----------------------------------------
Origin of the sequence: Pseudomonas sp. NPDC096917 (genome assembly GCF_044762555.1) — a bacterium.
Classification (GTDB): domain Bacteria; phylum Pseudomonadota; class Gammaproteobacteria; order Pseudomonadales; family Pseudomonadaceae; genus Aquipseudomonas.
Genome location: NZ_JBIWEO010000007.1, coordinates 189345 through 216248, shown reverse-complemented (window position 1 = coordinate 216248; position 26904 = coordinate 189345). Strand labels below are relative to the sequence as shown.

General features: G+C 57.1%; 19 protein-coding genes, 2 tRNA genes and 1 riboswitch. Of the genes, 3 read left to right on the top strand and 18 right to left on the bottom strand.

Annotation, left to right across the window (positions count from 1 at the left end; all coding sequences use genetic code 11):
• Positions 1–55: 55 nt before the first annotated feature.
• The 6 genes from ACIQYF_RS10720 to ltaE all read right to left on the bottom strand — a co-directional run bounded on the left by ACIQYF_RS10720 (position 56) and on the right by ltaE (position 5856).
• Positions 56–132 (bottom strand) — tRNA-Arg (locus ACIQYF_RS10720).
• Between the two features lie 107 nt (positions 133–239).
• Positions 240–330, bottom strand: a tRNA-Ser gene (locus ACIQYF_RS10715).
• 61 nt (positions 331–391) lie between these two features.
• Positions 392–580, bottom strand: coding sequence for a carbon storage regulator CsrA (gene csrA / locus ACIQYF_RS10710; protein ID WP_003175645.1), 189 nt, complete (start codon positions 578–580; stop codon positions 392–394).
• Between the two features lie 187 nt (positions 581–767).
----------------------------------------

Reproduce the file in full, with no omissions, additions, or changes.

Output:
Origin of the sequence: Pseudomonas sp. NPDC096917 (genome assembly GCF_044762555.1) — a bacterium.
Classification (GTDB): domain Bacteria; phylum Pseudomonadota; class Gammaproteobacteria; order Pseudomonadales; family Pseudomonadaceae; genus Aquipseudomonas.
Genome location: NZ_JBIWEO010000007.1, coordinates 189345 through 216248, shown reverse-complemented (window position 1 = coordinate 216248; position 26904 = coordinate 189345). Strand labels below are relative to the sequence as shown.

General features: G+C 57.1%; 19 protein-coding genes, 2 tRNA genes and 1 riboswitch. Of the genes, 3 read left to right on the top strand and 18 right to left on the bottom strand.

Annotation, left to right across the window (positions count from 1 at the left end; all coding sequences use genetic code 11):
• Positions 1–55: 55 nt before the first annotated feature.
• The 6 genes from ACIQYF_RS10720 to ltaE all read right to left on the bottom strand — a co-directional run bounded on the left by ACIQYF_RS10720 (position 56) and on the right by ltaE (position 5856).
• Positions 56–132 (bottom strand) — tRNA-Arg (locus ACIQYF_RS10720).
• Between the two features lie 107 nt (positions 133–239).
• Positions 240–330, bottom strand: a tRNA-Ser gene (locus ACIQYF_RS10715).
• 61 nt (positions 331–391) lie between these two features.
• Positions 392–580, bottom strand: coding sequence for a carbon storage regulator CsrA (gene csrA / locus ACIQYF_RS10710; protein ID WP_003175645.1), 189 nt, complete (start codon positions 578–580; stop codon positions 392–394).
• Between the two features lie 187 nt (positions 581–767).